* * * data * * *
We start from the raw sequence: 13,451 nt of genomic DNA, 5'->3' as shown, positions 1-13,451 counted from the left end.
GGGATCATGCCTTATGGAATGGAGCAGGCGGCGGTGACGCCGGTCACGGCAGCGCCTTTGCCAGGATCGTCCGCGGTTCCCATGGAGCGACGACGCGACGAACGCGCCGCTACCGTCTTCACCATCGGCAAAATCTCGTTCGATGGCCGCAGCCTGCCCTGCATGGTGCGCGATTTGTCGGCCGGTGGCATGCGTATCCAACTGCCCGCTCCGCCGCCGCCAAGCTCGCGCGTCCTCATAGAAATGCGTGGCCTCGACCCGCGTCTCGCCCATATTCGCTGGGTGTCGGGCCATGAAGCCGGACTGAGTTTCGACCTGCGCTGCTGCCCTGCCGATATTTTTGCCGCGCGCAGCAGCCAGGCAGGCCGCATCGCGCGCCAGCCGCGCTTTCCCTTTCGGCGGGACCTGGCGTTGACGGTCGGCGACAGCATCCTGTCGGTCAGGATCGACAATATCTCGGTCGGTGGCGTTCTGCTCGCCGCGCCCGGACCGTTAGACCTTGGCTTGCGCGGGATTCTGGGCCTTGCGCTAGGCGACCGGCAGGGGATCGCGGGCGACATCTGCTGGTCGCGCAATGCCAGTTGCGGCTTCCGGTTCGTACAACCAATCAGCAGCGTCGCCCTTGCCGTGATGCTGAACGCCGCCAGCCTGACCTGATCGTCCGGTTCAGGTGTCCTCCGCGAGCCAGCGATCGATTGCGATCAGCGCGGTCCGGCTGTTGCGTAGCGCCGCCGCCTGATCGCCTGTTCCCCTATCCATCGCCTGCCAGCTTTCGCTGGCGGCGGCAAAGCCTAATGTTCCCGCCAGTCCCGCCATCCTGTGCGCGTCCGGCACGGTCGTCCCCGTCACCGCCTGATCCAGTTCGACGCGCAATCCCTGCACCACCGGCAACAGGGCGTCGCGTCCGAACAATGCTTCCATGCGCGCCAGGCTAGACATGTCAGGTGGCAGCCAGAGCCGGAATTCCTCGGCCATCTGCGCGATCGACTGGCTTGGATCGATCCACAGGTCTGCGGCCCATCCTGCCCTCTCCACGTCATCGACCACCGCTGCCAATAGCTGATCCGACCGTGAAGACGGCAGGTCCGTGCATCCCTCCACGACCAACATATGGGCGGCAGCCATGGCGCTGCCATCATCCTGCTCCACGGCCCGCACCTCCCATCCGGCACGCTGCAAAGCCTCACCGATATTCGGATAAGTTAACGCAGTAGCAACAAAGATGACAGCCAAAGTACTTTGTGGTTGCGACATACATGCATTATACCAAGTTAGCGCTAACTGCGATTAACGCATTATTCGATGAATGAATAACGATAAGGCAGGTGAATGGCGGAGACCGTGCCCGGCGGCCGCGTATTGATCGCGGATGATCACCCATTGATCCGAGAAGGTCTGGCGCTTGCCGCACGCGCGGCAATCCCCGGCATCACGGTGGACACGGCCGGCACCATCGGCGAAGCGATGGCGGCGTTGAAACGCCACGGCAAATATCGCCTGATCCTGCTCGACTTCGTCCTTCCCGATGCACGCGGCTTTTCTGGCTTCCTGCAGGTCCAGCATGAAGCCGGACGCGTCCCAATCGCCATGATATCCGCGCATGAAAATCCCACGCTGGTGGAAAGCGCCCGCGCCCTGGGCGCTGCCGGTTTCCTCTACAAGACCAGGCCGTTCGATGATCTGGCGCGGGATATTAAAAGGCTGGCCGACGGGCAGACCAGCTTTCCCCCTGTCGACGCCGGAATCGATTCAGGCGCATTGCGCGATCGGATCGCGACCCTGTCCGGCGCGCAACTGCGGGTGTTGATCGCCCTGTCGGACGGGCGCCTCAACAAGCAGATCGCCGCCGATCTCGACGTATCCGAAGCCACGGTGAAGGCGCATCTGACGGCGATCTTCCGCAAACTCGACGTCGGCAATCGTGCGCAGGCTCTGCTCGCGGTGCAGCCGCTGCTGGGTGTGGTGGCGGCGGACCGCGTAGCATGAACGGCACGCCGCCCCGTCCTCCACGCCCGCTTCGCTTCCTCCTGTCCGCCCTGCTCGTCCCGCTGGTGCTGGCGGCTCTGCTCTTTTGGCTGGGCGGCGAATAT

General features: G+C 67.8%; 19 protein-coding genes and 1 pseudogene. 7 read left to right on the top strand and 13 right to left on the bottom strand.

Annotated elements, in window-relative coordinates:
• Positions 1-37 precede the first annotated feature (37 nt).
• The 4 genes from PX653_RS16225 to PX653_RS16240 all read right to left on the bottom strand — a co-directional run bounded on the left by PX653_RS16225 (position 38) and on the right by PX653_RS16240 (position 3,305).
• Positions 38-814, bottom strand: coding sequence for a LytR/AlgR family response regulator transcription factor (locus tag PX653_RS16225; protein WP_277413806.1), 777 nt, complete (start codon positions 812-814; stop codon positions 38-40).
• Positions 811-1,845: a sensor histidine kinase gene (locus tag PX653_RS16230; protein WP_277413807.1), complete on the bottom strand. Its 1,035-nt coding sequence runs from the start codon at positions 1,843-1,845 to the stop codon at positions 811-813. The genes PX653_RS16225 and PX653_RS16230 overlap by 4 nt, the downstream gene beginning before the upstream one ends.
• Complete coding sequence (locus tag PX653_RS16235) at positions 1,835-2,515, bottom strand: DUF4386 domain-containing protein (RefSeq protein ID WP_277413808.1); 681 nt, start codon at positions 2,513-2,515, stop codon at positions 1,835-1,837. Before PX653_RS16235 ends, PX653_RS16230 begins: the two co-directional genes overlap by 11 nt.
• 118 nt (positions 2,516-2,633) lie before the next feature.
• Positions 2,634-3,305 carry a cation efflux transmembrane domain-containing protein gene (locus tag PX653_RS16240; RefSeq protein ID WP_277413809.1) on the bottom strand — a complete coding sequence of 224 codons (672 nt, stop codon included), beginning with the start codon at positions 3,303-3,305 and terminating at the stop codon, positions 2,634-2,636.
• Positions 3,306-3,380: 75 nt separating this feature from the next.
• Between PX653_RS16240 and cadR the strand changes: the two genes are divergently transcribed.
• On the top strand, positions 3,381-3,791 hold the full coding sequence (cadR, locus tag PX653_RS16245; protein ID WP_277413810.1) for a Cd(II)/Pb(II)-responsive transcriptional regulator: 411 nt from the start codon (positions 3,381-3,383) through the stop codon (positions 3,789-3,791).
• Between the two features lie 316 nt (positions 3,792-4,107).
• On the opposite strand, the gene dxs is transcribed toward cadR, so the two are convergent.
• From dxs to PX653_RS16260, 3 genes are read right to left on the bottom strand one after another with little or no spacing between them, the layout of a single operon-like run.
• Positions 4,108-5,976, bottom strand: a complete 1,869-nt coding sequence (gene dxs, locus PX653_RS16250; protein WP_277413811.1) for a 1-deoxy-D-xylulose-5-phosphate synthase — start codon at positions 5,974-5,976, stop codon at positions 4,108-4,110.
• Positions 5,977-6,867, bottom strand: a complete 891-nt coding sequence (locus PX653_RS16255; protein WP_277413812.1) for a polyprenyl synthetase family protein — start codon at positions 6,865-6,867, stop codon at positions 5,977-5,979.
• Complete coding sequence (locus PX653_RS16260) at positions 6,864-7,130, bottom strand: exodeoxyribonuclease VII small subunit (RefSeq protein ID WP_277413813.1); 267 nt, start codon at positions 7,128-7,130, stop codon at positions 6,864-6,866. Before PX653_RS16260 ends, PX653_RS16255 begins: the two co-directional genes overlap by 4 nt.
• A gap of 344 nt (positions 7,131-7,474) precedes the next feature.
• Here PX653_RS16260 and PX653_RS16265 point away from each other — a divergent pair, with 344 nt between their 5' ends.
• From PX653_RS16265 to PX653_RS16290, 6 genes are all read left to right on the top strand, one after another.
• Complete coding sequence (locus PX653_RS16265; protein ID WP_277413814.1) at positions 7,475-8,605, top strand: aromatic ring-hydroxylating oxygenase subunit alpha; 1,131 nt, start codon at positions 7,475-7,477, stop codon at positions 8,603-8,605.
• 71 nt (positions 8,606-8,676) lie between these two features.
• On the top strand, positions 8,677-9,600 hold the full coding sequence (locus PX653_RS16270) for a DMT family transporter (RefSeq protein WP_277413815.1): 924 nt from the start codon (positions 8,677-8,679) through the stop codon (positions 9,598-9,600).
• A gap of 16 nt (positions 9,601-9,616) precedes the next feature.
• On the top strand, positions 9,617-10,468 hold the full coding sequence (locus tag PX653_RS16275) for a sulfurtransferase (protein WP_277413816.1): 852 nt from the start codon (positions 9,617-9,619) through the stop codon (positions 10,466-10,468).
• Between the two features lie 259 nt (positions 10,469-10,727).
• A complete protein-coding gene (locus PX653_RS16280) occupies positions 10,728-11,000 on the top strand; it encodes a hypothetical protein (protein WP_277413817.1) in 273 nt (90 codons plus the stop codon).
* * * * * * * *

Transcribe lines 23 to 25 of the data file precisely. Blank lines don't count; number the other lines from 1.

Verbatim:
• From PX653_RS16265 to PX653_RS16290, 6 genes are all read left to right on the top strand, one after another.
• Complete coding sequence (locus PX653_RS16265; protein ID WP_277413814.1) at positions 7,475-8,605, top strand: aromatic ring-hydroxylating oxygenase subunit alpha; 1,131 nt, start codon at positions 7,475-7,477, stop codon at positions 8,603-8,605.
• 71 nt (positions 8,606-8,676) lie between these two features.